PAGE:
How to Get Past Blaming Yourself

A few weeks ago my fiancé and I were visiting my family when I fell asleep on the couch at 8:30 pm.

Later that night he let me know that he was pretty bummed since I missed out on the visit. I bailed on him and the family by passing out.

I immediately blamed him. How many times have I been there for HIS family? How many times did I NOT fall asleep?!?

I wanted him to know I wasn’t in the wrong. HE was wrong.

While I tried to hear him out (admittedly, I didn’t try very hard), I started to blame myself. I shouldn’t have done that. Really, I couldn’t stay awake for another two hours? So many people rally, but I didn’t.

I was awake for hours beating myself up over it. (Ahem, maybe more like 20 minutes)

When I thought about it the next day, I realized that I created all this drama for myself over a very neutral thing: I feel asleep. Something I do every day. What happened wasn’t good or bad. It just happened and then we all had thoughts about it.

When I realized that, I felt better. I didn’t do anything wrong. I’m not a terrible person. I’m just a human person who fell asleep. I thought, as a courtesy to myself and my family, I can choose to stay awake a little longer next time.

We do this all the time when it comes to weight loss.

If the food plan we picked doesn’t work, we blame the plan.

If we meet someone who it is working for, we blame ourselves instead.

I watched this happen with one of my weight loss clients the other day.

She wrote a message saying that her food plan sucked and it wasn’t working for her. That she was never going to succeed on it. That she was failing and should just quit now. When I asked her what was going on, she said that the scale had gone up by one pound that day.

One pound.

Instead of looking at that pound as data she could learn from, she decided that she was a failure. She was ready to throw in the towel over her thoughts about that pound.

I let her know that the number on the scale doesn’t have any power over her. It doesn’t mean anything until you have a thought about it. If that thought is positive, we have a positive feeling and go about taking actions that are good for us. If that thought is negative, we have negative feelings and go about taking actions that are bad for us.

Most of this happens without us even noticing it. We let the number on the scale mean everything and forget that we were the ones who created meaning around the number in the first place.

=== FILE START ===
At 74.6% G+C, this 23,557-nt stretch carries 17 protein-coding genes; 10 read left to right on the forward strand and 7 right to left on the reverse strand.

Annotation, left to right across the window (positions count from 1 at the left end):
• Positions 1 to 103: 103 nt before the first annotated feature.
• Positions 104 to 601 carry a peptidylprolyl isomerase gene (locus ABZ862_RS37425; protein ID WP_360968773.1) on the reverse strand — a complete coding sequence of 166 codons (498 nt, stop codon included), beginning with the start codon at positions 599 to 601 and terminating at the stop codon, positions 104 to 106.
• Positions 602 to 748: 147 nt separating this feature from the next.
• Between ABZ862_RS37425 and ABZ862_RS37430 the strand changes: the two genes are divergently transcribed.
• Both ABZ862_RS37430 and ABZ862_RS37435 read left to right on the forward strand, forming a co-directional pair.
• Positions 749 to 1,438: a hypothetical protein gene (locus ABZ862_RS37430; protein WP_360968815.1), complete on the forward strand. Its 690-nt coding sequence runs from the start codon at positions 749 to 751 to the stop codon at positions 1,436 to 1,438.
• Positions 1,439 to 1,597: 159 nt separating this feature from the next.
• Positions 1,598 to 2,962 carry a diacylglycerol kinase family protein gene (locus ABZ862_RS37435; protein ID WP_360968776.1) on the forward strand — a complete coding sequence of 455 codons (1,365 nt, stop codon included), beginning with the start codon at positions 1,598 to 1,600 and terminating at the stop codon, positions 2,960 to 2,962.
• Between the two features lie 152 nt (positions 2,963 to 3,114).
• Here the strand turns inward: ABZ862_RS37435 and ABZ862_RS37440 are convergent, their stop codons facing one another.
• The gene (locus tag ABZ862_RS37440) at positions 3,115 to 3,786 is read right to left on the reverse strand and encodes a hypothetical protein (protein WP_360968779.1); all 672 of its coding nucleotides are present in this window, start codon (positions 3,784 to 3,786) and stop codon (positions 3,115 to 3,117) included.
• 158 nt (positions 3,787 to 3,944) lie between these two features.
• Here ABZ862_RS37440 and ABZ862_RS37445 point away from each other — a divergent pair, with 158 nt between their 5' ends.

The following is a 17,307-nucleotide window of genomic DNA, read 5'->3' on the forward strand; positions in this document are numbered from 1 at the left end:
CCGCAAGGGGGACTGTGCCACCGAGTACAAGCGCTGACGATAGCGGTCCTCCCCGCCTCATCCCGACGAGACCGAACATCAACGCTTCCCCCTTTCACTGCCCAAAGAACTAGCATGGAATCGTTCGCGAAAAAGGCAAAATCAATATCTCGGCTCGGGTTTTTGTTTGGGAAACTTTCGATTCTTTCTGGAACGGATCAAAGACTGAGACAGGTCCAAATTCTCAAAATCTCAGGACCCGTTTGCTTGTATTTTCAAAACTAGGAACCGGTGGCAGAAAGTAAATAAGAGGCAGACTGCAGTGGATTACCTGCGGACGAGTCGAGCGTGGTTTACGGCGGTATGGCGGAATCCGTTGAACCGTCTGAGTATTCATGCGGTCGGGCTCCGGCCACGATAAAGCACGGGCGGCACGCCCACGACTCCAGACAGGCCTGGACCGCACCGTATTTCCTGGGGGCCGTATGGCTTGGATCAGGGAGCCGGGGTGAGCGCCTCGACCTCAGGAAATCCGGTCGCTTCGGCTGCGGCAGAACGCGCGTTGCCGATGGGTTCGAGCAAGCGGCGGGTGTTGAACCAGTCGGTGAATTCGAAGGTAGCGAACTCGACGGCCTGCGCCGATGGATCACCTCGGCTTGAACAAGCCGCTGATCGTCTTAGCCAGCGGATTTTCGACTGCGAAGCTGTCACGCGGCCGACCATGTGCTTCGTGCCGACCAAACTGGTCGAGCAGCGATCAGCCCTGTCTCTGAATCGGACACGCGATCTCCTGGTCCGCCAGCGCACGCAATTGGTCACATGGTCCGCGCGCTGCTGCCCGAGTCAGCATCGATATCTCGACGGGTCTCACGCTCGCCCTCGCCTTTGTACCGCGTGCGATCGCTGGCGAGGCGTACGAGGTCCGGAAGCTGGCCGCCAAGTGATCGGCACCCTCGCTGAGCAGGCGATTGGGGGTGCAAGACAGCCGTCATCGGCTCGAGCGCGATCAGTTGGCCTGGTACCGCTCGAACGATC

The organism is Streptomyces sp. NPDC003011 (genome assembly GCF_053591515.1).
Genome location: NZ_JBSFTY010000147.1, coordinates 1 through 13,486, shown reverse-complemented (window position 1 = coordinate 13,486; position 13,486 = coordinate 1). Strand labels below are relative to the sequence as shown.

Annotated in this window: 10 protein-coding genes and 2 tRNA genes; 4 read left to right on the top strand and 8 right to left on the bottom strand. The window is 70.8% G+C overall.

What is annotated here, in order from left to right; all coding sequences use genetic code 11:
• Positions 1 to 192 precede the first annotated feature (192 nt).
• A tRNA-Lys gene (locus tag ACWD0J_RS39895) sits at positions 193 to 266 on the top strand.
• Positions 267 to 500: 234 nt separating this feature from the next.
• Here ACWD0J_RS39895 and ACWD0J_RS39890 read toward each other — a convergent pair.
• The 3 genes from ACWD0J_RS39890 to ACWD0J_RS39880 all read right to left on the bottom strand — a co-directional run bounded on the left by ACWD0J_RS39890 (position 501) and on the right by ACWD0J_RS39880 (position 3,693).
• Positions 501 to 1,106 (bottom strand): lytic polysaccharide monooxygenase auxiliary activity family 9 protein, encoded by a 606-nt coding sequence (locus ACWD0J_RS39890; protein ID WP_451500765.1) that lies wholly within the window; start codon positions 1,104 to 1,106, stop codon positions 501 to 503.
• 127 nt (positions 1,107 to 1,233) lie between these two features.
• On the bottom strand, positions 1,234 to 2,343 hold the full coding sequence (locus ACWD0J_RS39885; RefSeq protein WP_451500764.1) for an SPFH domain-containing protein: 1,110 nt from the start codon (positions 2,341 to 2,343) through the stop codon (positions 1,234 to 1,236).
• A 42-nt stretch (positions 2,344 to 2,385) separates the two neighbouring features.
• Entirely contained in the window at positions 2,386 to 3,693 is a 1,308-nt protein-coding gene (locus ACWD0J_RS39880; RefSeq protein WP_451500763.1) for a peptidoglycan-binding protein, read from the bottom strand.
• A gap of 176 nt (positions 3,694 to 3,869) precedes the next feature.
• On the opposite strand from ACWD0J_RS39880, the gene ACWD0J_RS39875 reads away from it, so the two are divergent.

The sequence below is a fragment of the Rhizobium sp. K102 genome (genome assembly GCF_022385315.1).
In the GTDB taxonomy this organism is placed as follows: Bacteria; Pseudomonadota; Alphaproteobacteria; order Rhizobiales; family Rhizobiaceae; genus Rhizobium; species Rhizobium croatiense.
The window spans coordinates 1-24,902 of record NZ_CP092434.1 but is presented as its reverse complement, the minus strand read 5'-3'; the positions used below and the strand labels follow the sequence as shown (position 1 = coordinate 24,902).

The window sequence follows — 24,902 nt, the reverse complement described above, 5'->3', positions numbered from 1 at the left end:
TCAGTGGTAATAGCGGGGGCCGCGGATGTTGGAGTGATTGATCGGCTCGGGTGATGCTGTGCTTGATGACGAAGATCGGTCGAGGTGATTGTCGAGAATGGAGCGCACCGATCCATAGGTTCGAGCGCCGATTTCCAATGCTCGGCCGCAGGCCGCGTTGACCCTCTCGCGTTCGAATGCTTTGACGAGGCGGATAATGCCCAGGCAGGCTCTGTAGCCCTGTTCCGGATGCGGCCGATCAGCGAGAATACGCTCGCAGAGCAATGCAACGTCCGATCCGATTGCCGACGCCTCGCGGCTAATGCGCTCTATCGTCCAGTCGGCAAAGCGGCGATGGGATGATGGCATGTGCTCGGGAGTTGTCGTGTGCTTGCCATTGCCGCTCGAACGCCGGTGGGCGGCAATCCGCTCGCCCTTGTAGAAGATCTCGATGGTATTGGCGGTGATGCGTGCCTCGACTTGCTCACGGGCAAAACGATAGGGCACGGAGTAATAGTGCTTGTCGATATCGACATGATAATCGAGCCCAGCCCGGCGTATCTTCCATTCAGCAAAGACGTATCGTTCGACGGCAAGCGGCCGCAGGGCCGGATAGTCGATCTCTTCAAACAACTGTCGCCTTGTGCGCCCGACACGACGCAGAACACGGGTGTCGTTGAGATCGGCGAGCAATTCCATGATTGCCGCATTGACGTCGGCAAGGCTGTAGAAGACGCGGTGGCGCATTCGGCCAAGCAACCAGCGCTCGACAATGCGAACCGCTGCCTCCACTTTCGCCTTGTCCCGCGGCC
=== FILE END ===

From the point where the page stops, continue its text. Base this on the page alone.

Instead we shift to blame. The interesting thing about blame is that it’s completely optional. There’s no upside. Blaming someone else means we don’t take responsibility. When we assign responsibility to someone or something else, we also hand over all of our power. We become a victim.

So what can you do? You work on changing the habit of blaming by noticing it’s there in the first place.

When you notice yourself accusing or blaming, you can use that as a cue to have a look around in your brain to see what’s there. Am I blaming? Why am I blaming?

In the situation with my fiancé, I was blaming him because I didn’t want to feel the negative feelings that were coming up for me.

Instead I could have taken a moment to notice myself blaming. I might have said, “I am having a negative emotion, but nothing has gone wrong here.” Nobody was wrong. We were just humans having emotions.

The same goes for the scale. The number that blinks onto the screen is innocent. You have a thought about it. You might want to blame it or yourself for the number being what it is. Instead of getting out your baseball bat and whacking the scale to bits and pieces, tell yourself:

“I am having a negative emotion, but nothing has gone wrong here.”

If nothing has gone wrong, you don’t have to make things right. You don’t have to perform violence on your scale. You don’t have to fix yourself. You don’t have to solve a problem.

You just let that emotion wash over you like a wave and feel it while it’s there. It will probably last 3-5 minutes before it goes away. The worst you are going to feel is an emotion.

Taking 100% responsibility for the emotions means you take back all of your power.

Nothing went wrong when Josh expressed how he felt about me falling asleep. I can see now he might be right. I did miss out on family time and that’s kinda a bummer.

I can love him for letting me know that instead of shutting him down. Next time I can notice the urge to blame and feel the feeling instead. I can stay open to him and to myself.

Scan through your mind. Where are you blaming?

How could you take 100% responsibility for your emotions instead of handing your power away?

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